DM
Daniel Myrick

Daniel Myrick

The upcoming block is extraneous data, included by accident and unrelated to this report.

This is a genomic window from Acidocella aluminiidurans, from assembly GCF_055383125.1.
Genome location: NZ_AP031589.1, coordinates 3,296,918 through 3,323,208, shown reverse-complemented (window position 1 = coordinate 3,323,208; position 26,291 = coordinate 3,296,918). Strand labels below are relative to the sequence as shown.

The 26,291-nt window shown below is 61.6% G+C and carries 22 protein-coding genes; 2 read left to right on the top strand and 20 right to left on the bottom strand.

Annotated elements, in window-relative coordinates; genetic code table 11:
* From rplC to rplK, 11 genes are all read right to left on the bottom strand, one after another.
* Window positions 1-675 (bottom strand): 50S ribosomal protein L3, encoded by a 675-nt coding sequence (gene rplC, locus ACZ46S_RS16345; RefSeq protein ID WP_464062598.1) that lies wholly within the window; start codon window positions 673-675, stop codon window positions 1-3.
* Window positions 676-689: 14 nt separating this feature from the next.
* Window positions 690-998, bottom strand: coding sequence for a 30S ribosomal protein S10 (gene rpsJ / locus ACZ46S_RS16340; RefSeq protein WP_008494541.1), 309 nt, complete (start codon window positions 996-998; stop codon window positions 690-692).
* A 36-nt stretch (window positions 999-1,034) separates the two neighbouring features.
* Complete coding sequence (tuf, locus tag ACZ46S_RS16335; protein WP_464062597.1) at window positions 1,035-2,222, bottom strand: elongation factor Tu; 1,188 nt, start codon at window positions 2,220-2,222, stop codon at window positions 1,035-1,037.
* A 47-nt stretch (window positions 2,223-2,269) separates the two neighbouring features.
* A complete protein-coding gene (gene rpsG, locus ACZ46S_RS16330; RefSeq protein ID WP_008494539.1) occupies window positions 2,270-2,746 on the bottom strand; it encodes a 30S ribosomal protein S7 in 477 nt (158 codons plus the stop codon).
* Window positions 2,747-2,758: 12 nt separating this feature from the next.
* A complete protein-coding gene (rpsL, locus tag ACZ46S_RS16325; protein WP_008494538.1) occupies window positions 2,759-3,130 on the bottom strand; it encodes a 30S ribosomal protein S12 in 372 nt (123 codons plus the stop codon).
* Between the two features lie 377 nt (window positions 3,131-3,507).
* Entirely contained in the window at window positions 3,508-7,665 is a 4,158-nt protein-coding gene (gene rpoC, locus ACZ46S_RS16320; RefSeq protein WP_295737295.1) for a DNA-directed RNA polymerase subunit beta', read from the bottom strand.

The Myrick-Sanchez plan for scaring audiences was nothing short of brilliant. Hire three no-name actors with improvisational skills, give them a crash course in filmmaking, send them back-packing into the woods for eight days and then terrorize them while they record it all on 16mm and video. Equipping the actors with Global Positioning System (GPS) handsets enabled the directors to know where they were at all times and lead them to specific locations where preconceived parts of the story would play out. The filmmakers left flagged baskets for the actors, containing fresh film, video, batteries and directing notes, all written in the first person for that character's eyes only. Myrick and Sanchez also left food for the actors, but increasingly less as the shoot went on, since the harried group was running out of food in the story. Heather Donahue told the Village Voice (July 20, 1999), "I have not had a Power Bar since, and I probably never will again" but also insisted she would "do it again in a heartbeat," citing the built-in challenges of the conceptual piece. The filmmakers distilled the 20 hours shot by their actors, much of which Myrick admits was "pretty boring," into the compelling narrative which first worked its disturbing magic at a midnight screening at Sundance, effectively blurring the line between what is real and what is fake. Add to that a web site (www.blairwitch.com), which made no attempt to present their Blair Witch mythology as fiction, and you can understand why the filmmakers received countless e-mails and calls asking if it was true. Inspired by the old "In Search Of" TV show with Leonard Nimoy and such classics as "The Legend of Bigfoot," they had laid it on thick and people had bought into it. According to Myrick (EMPIRE, November 1999): "We're still trying to acclimatise to the idea that we're filmmakers who make money. We're still thinking that next year we may be scraping around for industrial videos again." Meanwhile, with a supernatural drama series pilot in the works for Fox, not to mention a proposed comedy feature and all the Blair Witch backstory offers in the way of prequels (if not sequels), Myrick may indeed have left industrials behind forever.
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